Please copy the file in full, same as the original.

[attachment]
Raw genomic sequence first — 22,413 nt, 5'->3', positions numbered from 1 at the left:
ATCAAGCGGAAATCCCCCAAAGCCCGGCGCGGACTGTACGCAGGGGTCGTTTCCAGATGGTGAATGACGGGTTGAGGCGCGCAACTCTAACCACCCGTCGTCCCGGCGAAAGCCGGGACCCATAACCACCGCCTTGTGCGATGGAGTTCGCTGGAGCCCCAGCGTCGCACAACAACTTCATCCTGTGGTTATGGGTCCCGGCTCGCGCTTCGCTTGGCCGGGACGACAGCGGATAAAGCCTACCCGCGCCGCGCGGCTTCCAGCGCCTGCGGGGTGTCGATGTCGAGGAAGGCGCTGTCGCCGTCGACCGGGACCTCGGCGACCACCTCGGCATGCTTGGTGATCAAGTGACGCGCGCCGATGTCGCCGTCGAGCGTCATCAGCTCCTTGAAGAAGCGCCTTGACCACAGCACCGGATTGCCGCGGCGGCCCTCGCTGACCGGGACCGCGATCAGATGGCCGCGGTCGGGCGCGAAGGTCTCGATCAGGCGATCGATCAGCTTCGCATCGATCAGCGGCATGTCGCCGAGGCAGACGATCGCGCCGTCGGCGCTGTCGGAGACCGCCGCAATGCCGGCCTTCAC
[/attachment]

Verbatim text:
Raw genomic sequence first — 22,413 nt, 5'->3', positions numbered from 1 at the left:
ATCAAGCGGAAATCCCCCAAAGCCCGGCGCGGACTGTACGCAGGGGTCGTTTCCAGATGGTGAATGACGGGTTGAGGCGCGCAACTCTAACCACCCGTCGTCCCGGCGAAAGCCGGGACCCATAACCACCGCCTTGTGCGATGGAGTTCGCTGGAGCCCCAGCGTCGCACAACAACTTCATCCTGTGGTTATGGGTCCCGGCTCGCGCTTCGCTTGGCCGGGACGACAGCGGATAAAGCCTACCCGCGCCGCGCGGCTTCCAGCGCCTGCGGGGTGTCGATGTCGAGGAAGGCGCTGTCGCCGTCGACCGGGACCTCGGCGACCACCTCGGCATGCTTGGTGATCAAGTGACGCGCGCCGATGTCGCCGTCGAGCGTCATCAGCTCCTTGAAGAAGCGCCTTGACCACAGCACCGGATTGCCGCGGCGGCCCTCGCTGACCGGGACCGCGATCAGATGGCCGCGGTCGGGCGCGAAGGTCTCGATCAGGCGATCGATCAGCTTCGCATCGATCAGCGGCATGTCGCCGAGGCAGACGATCGCGCCGTCGGCGCTGTCGGAGACCGCCGCAATGCCGGCCTTCAC